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Magic Kingdom by Ryan

“Cinderella’s Castle” Elmer Plummer, 1967

It’s always a pleasure to imagine what could-have-been in the theme park world, and today’s piece is a fun look at how Magic Kingdom’s crowning icon could have turned out a bit differently. This concept from artist Elmer Plummer features a Cinderella’s Castle that sports a chunkier build and more towers, certainly more along the lines of the castle seen in the 1950 animated film. Also of note: the grander second floor entrance, flanked on either side by sweeping staircases. However, the art also shows clear early views of the final version, with the tallest tower and, of course, the clock.

Art ©️Disney


Main Street USA by DreGGs


Disney continues to learn that trash can merch is a good thing. Oddly, that means they are selling hand sanitizer with a Disneyland trash can image on one side, while WDW’s Cinderella Castle sits on the other. I don’t blame them.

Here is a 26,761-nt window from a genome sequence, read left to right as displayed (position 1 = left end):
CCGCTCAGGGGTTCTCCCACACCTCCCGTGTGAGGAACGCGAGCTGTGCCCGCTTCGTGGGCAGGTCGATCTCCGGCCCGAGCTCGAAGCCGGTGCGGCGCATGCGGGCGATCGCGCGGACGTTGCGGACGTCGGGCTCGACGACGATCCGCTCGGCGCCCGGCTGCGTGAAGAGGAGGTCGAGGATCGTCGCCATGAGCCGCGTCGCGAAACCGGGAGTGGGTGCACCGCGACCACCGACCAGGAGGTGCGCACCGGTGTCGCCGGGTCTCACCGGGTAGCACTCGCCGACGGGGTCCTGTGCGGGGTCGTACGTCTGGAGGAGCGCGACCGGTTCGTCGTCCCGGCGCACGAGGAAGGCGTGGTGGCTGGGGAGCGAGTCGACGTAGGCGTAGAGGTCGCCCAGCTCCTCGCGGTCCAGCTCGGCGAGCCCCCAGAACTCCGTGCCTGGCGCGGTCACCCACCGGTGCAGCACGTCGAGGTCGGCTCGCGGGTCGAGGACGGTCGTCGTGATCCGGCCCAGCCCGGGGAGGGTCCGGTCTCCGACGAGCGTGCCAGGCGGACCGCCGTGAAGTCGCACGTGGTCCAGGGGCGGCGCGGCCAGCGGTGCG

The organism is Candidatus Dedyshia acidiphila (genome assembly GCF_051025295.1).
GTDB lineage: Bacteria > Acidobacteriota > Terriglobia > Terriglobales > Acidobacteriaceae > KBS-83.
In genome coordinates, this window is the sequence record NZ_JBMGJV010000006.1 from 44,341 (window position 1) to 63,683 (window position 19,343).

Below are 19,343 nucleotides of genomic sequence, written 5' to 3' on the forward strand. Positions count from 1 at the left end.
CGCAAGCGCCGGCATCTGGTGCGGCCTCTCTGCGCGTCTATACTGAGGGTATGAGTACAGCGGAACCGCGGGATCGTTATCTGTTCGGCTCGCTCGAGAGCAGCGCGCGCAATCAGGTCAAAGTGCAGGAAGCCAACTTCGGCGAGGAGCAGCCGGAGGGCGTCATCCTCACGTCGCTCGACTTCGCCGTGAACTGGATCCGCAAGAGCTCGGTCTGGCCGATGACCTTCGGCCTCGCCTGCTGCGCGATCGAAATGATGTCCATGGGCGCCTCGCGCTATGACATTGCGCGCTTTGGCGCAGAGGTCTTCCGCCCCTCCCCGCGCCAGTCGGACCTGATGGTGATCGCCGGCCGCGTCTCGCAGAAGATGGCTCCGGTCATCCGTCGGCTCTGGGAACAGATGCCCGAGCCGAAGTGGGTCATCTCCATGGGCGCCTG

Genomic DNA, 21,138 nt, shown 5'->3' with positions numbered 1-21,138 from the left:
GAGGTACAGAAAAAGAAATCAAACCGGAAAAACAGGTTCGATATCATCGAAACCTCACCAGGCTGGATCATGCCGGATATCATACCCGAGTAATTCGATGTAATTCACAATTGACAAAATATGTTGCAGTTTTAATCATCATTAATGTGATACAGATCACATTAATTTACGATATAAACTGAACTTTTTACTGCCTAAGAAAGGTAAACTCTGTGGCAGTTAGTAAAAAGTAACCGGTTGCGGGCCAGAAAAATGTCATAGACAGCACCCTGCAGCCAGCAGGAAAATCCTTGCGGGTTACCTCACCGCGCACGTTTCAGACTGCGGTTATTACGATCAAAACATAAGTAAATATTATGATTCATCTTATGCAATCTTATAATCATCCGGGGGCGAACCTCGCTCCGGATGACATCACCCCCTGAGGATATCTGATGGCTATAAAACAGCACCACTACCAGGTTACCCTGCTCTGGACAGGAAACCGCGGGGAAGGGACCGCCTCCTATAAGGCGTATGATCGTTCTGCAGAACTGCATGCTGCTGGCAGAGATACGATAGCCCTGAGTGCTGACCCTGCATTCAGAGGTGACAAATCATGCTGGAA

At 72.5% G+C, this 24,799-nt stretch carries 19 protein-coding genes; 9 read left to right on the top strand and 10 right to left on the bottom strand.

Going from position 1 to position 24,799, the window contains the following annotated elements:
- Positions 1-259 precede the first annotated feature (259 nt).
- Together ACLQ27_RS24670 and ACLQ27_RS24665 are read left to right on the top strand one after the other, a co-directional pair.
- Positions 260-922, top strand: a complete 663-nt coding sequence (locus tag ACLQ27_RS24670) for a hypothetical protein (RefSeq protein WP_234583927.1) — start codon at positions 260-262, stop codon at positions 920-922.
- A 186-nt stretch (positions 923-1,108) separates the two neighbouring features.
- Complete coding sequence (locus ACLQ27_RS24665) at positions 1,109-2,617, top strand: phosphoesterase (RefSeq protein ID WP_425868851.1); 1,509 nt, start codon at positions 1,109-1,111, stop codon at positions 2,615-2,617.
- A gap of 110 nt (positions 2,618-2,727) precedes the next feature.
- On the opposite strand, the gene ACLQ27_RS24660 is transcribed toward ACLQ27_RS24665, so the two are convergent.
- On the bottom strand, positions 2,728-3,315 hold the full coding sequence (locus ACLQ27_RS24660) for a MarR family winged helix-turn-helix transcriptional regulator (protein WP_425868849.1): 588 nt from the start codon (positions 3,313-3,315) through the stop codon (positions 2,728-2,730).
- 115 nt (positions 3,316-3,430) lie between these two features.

Would you really buy something with WDW’s unthemed cans on them?

Didn’t think so.

// Walt Disney World, Magic Kingdom, Main Street, U.S.A., Emporium, 2017

[Source: Gary Lindros . Used by permission.]


If you could change your fate, would you? by Jordan Hall

Main Street Hotel” Dorothea Redmond, 1968

Early on in development of Walt Disney World’s Magic Kingdom, Imagineers were exploring the idea of having an in-park hotel for guests to stay at. The Main Street Hotel was planned to be a luxury Victorian hotel where guests could stay overnight at rooms above the shops of Main Street U.S.A. Considering that so much after-hours maintenance, cleaning, and more occurs every night, the logistical complexities proved too much to allow this concept to come to fruition. However, when Tokyo DisneySea was built in 2001, it featured Disney’s first, (and as of 2017, only) in-park hotel, which borders the entry land of Mediterranean Harbor.

Art ©️ Disney


Main Street USA by Jordan Hall


Pumpkin Street, U.S.A by Trevor Aydelotte